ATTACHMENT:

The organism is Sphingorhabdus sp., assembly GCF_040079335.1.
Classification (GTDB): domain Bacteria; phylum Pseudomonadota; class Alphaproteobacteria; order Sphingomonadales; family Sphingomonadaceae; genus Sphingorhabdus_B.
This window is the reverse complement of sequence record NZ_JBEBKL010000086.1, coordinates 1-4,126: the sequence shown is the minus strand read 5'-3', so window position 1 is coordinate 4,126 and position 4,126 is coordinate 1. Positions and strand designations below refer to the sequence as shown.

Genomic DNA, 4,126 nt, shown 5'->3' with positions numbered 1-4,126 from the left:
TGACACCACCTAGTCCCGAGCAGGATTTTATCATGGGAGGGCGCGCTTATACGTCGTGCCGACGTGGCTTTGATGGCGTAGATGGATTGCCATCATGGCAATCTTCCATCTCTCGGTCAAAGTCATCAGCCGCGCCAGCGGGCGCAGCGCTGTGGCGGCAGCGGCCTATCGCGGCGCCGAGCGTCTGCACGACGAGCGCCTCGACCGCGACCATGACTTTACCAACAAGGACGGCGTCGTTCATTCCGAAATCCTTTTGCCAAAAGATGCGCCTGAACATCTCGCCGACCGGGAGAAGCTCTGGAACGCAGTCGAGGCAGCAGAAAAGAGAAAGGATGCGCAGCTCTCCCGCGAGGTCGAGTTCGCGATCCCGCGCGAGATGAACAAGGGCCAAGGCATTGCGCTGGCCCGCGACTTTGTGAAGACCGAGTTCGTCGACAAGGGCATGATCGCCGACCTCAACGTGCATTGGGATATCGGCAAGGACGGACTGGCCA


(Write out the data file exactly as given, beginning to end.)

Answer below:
The organism is Sphingorhabdus sp., assembly GCF_040079335.1.
Classification (GTDB): domain Bacteria; phylum Pseudomonadota; class Alphaproteobacteria; order Sphingomonadales; family Sphingomonadaceae; genus Sphingorhabdus_B.
This window is the reverse complement of sequence record NZ_JBEBKL010000086.1, coordinates 1-4,126: the sequence shown is the minus strand read 5'-3', so window position 1 is coordinate 4,126 and position 4,126 is coordinate 1. Positions and strand designations below refer to the sequence as shown.

Genomic DNA, 4,126 nt, shown 5'->3' with positions numbered 1-4,126 from the left:
TGACACCACCTAGTCCCGAGCAGGATTTTATCATGGGAGGGCGCGCTTATACGTCGTGCCGACGTGGCTTTGATGGCGTAGATGGATTGCCATCATGGCAATCTTCCATCTCTCGGTCAAAGTCATCAGCCGCGCCAGCGGGCGCAGCGCTGTGGCGGCAGCGGCCTATCGCGGCGCCGAGCGTCTGCACGACGAGCGCCTCGACCGCGACCATGACTTTACCAACAAGGACGGCGTCGTTCATTCCGAAATCCTTTTGCCAAAAGATGCGCCTGAACATCTCGCCGACCGGGAGAAGCTCTGGAACGCAGTCGAGGCAGCAGAAAAGAGAAAGGATGCGCAGCTCTCCCGCGAGGTCGAGTTCGCGATCCCGCGCGAGATGAACAAGGGCCAAGGCATTGCGCTGGCCCGCGACTTTGTGAAGACCGAGTTCGTCGACAAGGGCATGATCGCCGACCTCAACGTGCATTGGGATATCGGCAAGGACGGACTGGCCA